The newspaper writes that the economies of Western countries are more vulnerable than their governments expect. New York Times. After the introduction of anti-Russian sanctions, the USA and a number of European states received a very strong “rebound”, while the measures taken did not have a tangible effect on Russian President Vladimir Putin and did not stop special operations.
“US officials have promised that if Russia attacks Ukraine, its financial system will be undermined. President Biden (Joe – socialbites.ca) boasted in March that the sanctions were “crushing the Russian economy” and that “the ruble was in ruins”. However, Russian oil revenues are breaking records as crude oil prices rise. The ruble hit a seven-year high against the dollar this week after falling in February.
At the same time, the White House assures that the Russian economy has already suffered and will continue to grow. On June 26, the G7 leaders will meet in Madrid to discuss new plans to tighten the screws even further. However, the authors of the material say that Putin still has all the power and is unlikely to enter peace talks with Ukraine while “his army is gaining momentum.”
The publication recalls that Elina Rybakova, deputy chief economist of the Institute of International Finance, said last week that the Russian financial system has already returned to normal functioning.
“Few Biden officials expected the sanctions to stop the war immediately. But neither did the administration and its European counterparts anticipate the economic pressure they are experiencing now. Despite initial assurances that the sanctions would not affect Russia’s energy exports, the United States has since banned imports of Russian oil, and the European Union has announced plans to cut its imports by 90% this year.
Partly as a result of these actions, energy prices rose sharply in the US and Europe. And, oddly enough, sanctions and related embargoes allow America’s main strategic rival, China, to purchase large volumes of oil at deeply discounted prices, as Russia tries to recoup its customers’ lost revenues.
Most governments often misunderstand the worldview of the Russian elite and “what Putin cares about,” according to Alina Polyakova, head of the Center for European Policy Analysis. “It has long been clear that Putin and his circle do not care about economic growth. What worries Putin and the elite is income, and they still get revenue from the sale of energy, ”says Polyakova.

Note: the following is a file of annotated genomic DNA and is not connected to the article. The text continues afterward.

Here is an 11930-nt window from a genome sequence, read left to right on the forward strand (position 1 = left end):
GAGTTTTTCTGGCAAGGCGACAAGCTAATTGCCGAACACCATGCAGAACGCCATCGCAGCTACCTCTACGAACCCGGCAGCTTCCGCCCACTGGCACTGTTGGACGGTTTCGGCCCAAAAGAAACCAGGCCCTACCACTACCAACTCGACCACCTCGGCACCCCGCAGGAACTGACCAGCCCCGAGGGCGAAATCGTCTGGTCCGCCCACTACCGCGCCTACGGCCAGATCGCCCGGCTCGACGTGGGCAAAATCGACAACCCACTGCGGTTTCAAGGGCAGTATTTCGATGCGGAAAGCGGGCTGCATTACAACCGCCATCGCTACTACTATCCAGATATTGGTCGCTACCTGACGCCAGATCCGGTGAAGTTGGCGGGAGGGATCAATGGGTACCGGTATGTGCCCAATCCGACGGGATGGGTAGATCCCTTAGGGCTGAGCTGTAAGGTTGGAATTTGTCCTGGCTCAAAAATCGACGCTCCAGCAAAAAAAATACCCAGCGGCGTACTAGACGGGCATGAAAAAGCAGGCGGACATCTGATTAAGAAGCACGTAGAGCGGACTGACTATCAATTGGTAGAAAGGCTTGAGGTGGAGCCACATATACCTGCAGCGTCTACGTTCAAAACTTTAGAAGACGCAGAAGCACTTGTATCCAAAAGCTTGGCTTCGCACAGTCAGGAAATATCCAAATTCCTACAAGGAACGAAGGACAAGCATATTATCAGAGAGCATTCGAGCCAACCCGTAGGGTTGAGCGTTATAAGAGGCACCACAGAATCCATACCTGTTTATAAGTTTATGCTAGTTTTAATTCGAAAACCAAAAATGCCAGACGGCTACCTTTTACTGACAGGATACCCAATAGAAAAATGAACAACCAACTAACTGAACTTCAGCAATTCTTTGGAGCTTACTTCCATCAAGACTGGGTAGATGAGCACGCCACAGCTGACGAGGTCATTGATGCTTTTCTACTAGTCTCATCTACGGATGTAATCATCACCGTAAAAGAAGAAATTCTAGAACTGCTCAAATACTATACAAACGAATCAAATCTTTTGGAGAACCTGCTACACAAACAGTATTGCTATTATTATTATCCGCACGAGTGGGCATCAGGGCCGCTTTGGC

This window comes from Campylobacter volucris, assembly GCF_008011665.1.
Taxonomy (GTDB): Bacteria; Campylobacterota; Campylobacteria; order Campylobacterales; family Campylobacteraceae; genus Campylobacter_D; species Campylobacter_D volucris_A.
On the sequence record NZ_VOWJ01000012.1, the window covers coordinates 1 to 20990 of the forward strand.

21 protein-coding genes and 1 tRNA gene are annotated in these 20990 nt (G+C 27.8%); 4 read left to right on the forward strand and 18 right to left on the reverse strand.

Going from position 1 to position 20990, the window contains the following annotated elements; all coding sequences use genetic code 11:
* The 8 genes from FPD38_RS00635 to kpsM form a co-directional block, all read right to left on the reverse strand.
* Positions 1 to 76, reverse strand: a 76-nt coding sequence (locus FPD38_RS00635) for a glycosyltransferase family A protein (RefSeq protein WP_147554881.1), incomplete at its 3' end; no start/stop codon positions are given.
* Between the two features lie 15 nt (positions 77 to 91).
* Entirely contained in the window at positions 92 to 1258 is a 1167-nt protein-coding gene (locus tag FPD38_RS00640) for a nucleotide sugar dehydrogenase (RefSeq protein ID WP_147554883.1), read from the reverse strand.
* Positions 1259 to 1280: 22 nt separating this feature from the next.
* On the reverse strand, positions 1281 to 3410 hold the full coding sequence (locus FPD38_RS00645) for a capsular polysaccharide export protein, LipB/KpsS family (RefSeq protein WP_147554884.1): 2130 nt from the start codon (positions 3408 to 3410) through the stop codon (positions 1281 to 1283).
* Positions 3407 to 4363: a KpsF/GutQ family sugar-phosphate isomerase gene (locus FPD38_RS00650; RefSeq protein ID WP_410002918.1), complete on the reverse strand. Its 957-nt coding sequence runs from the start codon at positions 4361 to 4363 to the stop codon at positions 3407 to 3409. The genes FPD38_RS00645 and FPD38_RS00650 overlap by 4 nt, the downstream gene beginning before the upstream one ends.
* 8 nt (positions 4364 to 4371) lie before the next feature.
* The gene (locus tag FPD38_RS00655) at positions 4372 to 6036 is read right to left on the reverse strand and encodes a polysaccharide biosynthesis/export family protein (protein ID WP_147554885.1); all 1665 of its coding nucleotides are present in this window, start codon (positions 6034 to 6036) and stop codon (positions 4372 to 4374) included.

Ukraine is fiercely resisting, so the conflict is lasting longer than experts initially predicted, and Russia and its rivals are engaged in a long-term and still escalating economic war.
“The key question now is whether Western capitals will be prepared to endure sanctions. Speaking to reporters last week, Mr. Biden said that “at some point it’s going to be kind of a waiting game: what the Russians can stand and what Europe will be ready to stand”, the NYT.
Politicians’ views on whether to introduce the next package of sanctions “vary differ”. The newspaper recalls that in recent discussions about the embargo on Russian oil, Hungary refused to discuss the restrictions and exceptions were made as a result.
“Overall, I think we’ve reached the political limit of sanctions,” said Gerard DiPippo, senior fellow at the Center for Strategic and International Studies. “There is probably no need for new sanctions and certainly not enough to stop the conflict. But Ukraine’s battlefield victories are probably both necessary and sufficient. That should be the focus of US policy,” he adds.
US and EU sanctions
On February 22, the EU sanctioned State Duma deputies who voted for the recognition of the independence of the Donbass republics. The EU has also banned European companies from doing business with the LPR and DPR, and has imposed sanctions on Russia’s public debt, limiting access to the community’s capital and financial markets. Three days later, a second package of measures was agreed upon: 78 Russians were blacklisted, including President Putin and Foreign Minister Sergei Lavrov. On February 28, the third sanction package started to work, the assets of the Central Bank were frozen.
On March 15, the EU agreed on a fourth package of restrictive measures, specifically banning it from doing business with 12 Russian companies with state participation of more than 50%. The EU imposed restrictions on the trade of metal products with Russia. The fifth package on April 8 meant a ban on the import of coal and other solid fossil fuels from Russia, as well as the export of semiconductors, machinery and transport equipment to the Russian Federation. The sixth package of restrictions for the Russian Federation was adopted on 3 June. It includes a delayed embargo on overseas shipments of oil and petroleum products from Russia, disconnecting several more banks from SWIFT, as well as suspending the broadcast of a number of Russian TV channels in Europe.
The United States decided to end its permanent normal trade relations with Russia and also banned energy imports. Washington has also approved a legislative initiative that includes the seizure of certain assets linked to the Russian Federation with the aim of selling them and providing additional assistance to Kiev. The law also covers assets of the Central Bank of the Russian Federation blocked due to sanctions, and assets of Russian entrepreneurs that have been arrested.
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